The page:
Accordingly, a savings in filter media height results in an attendant savings in pumping cost.
While the redistribution media of the present inven-tion may be most advantageously employed as positioned over the top of the filter media, it may also be positioned within the filter media. As above noted, the vertical channels in plastic media confine the liquid sewage to a single downwardly extending path. The effect is to maintain a relatively high velocity in the downward ~low o~ the liquid wast;es and to elim.~nate lateral movement of the wastes within the filter media. Accordingly, several layers of redistribution media may be positioned at various levels throughout the vertical height of filter media 21 in order to slow the downward velocity of the liquld wastes and to ~urther redistribute and even out the flow in each vertical channel of the plastic media. Since plastic vertical media is typically manufactured in cube-like units which are self-support-ing and stacked on one another, it is a simple matter to inter-sperse the filter media with layers of redistribution media.
In FIGURE 1 such an intermediate zone of layers of redistribu-tion media within filter media 21 is shown at zone 54.
Redistribution media 41 may be constructed of a number of different materials and arrays of horizontally extending sur-faces. It has been found to be preferable and advantageous, 1 however, to employ a media, which has been found to be effec-tive as a horizontal filter media, as the redistribution media.
Such a media is set forth and described in detail in U. S.
Patent No. 3,496,101. Briefly, this redistribution media is provided by lath-like members 56 which provide upwardly facing surfaces 52 and downwardly facing surfaces 57. The members 56 are positioned in the layers of the redistribution media in side-by-side and generally parallel and spaced apart relation to define openlngs 53 therebetween. Members 56 are supported on cross members or supporting members 58, usually by the use of fasteners or adhesives. The redistribution media may be formed of wood, such as redwood or pressure treated fir, and additionally may be formed of plastic material. Since the pri-mary purpose of the redistribution media is not to afford a bio-logical habitat, but rather to redistribute and retard the down-ward flow of the liquid wastes, the redistribution media need not be constructed or positioned in a manner desi~ned to opti-mize its e~fectiveness as a biological habitat.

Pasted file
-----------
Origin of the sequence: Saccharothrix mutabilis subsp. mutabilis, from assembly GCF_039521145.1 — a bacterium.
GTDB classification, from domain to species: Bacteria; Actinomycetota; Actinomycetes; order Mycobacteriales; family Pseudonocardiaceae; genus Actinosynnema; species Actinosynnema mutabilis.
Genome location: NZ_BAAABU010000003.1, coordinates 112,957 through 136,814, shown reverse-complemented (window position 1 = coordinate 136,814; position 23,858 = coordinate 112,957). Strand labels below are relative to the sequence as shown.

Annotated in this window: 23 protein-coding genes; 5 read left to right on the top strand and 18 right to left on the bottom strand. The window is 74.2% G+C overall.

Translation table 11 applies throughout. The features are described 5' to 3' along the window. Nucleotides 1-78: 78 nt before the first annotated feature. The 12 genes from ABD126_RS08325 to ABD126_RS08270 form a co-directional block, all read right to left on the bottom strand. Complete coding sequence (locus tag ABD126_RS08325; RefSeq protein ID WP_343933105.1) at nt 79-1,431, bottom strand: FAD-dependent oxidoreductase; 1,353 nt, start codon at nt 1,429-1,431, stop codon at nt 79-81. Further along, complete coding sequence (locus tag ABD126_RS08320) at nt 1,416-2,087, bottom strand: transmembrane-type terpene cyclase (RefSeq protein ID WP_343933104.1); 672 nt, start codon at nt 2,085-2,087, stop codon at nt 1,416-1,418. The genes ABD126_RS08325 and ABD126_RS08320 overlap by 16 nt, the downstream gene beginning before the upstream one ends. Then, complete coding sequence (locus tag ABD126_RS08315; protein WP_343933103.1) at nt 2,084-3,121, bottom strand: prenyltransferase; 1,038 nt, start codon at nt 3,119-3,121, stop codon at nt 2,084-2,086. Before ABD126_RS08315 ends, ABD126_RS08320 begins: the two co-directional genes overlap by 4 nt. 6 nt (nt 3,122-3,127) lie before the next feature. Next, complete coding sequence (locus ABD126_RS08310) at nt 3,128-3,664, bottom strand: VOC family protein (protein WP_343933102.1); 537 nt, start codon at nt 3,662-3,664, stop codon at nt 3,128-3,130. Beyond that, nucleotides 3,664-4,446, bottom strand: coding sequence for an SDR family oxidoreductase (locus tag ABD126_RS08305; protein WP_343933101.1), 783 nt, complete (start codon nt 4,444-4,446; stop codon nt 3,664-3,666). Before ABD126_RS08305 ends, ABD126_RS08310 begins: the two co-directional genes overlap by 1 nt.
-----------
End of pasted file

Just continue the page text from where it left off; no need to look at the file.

In order to minimize the number of layers which may be required in the redistribution media in order to effect even-in~ out and retardation of flow of the liquid wastes, it is a further feature of the present invention that the layers of re-distribution media may be relatively horizontally displaced in relation to the next vertically adjacent layer to superimpose horizontal surfaces over openings in the adjacent layers. This may best be seen by reference to FIGURE 4 wherein lath-like mem-bers 61 form the top layer in the redistribution media and lath-like members 62 form the third layer in the media. As will be seen, laths 62 are in superimposed relation to the openings 63 between laths 61. Thus, by horizontally displacing layer three relative to layer one, in the media of FIGURE 4, the laths in 1 the third layer are aligned with the openings in the first layer of the media. In FIGURE 2 laths 56 are all superimposed over each other, as are openings 53, creating the possibility that liquid wastes may fall down openings 53 without impacting any of the laths. In FIGURES ~ and 5 the second and fourth layers of laths have been perpendicularly oriented to the first and third layers such that the longitudinal axes of laths 66 in the second layex of FIGURES 4 and 5 are perpendicular to the longitudinal axes of laths 61 and 62. Similarly, the lon-gitudinal axes of laths 67 are perpendicular to the axes of 61and 62. Additionally, the layers including laths 66 and 67 are also relatively horizontally displaced so that the laths are superimposed with the openings. Thus, the orientation of the layers and their relative positioning in FIGURES 4 and 5 result in there being no uninterrupted vertical channel down which liquid waste may travel before impac:ting the filter media.